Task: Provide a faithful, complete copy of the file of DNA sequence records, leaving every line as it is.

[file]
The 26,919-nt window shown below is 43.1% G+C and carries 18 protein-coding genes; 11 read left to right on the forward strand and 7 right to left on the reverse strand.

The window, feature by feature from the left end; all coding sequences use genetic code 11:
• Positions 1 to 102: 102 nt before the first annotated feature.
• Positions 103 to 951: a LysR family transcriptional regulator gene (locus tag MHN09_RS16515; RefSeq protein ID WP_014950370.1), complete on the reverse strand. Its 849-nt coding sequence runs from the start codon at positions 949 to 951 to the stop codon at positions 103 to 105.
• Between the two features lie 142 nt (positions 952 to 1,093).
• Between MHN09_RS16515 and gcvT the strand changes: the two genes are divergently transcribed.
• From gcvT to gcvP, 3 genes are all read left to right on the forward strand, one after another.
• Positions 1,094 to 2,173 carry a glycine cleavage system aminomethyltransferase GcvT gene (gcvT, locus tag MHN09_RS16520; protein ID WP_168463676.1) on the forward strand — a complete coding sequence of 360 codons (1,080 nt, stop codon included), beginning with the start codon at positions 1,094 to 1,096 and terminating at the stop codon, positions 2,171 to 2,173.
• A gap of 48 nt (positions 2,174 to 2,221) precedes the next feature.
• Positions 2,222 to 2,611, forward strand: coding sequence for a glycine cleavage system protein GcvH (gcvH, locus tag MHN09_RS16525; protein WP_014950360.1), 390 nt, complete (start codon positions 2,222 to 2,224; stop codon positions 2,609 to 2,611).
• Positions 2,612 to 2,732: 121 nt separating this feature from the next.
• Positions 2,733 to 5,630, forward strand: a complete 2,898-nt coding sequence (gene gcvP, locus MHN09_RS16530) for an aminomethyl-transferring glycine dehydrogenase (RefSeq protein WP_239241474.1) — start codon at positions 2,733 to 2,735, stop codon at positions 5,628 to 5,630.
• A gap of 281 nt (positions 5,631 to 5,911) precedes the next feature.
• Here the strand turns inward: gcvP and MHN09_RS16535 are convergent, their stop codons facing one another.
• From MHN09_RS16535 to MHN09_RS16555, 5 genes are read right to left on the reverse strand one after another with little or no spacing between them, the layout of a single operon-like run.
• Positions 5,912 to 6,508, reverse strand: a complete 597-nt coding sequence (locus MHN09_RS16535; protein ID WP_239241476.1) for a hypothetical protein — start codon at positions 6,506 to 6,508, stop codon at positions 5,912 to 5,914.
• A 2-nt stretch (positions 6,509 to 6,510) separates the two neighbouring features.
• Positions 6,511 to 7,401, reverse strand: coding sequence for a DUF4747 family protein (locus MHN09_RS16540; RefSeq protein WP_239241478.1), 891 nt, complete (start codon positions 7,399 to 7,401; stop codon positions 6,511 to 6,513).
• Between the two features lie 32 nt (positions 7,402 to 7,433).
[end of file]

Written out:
The 26,919-nt window shown below is 43.1% G+C and carries 18 protein-coding genes; 11 read left to right on the forward strand and 7 right to left on the reverse strand.

The window, feature by feature from the left end; all coding sequences use genetic code 11:
• Positions 1 to 102: 102 nt before the first annotated feature.
• Positions 103 to 951: a LysR family transcriptional regulator gene (locus tag MHN09_RS16515; RefSeq protein ID WP_014950370.1), complete on the reverse strand. Its 849-nt coding sequence runs from the start codon at positions 949 to 951 to the stop codon at positions 103 to 105.
• Between the two features lie 142 nt (positions 952 to 1,093).
• Between MHN09_RS16515 and gcvT the strand changes: the two genes are divergently transcribed.
• From gcvT to gcvP, 3 genes are all read left to right on the forward strand, one after another.
• Positions 1,094 to 2,173 carry a glycine cleavage system aminomethyltransferase GcvT gene (gcvT, locus tag MHN09_RS16520; protein ID WP_168463676.1) on the forward strand — a complete coding sequence of 360 codons (1,080 nt, stop codon included), beginning with the start codon at positions 1,094 to 1,096 and terminating at the stop codon, positions 2,171 to 2,173.
• A gap of 48 nt (positions 2,174 to 2,221) precedes the next feature.
• Positions 2,222 to 2,611, forward strand: coding sequence for a glycine cleavage system protein GcvH (gcvH, locus tag MHN09_RS16525; protein WP_014950360.1), 390 nt, complete (start codon positions 2,222 to 2,224; stop codon positions 2,609 to 2,611).
• Positions 2,612 to 2,732: 121 nt separating this feature from the next.
• Positions 2,733 to 5,630, forward strand: a complete 2,898-nt coding sequence (gene gcvP, locus MHN09_RS16530) for an aminomethyl-transferring glycine dehydrogenase (RefSeq protein WP_239241474.1) — start codon at positions 2,733 to 2,735, stop codon at positions 5,628 to 5,630.
• A gap of 281 nt (positions 5,631 to 5,911) precedes the next feature.
• Here the strand turns inward: gcvP and MHN09_RS16535 are convergent, their stop codons facing one another.
• From MHN09_RS16535 to MHN09_RS16555, 5 genes are read right to left on the reverse strand one after another with little or no spacing between them, the layout of a single operon-like run.
• Positions 5,912 to 6,508, reverse strand: a complete 597-nt coding sequence (locus MHN09_RS16535; protein ID WP_239241476.1) for a hypothetical protein — start codon at positions 6,506 to 6,508, stop codon at positions 5,912 to 5,914.
• A 2-nt stretch (positions 6,509 to 6,510) separates the two neighbouring features.
• Positions 6,511 to 7,401, reverse strand: coding sequence for a DUF4747 family protein (locus MHN09_RS16540; RefSeq protein WP_239241478.1), 891 nt, complete (start codon positions 7,399 to 7,401; stop codon positions 6,511 to 6,513).
• Between the two features lie 32 nt (positions 7,402 to 7,433).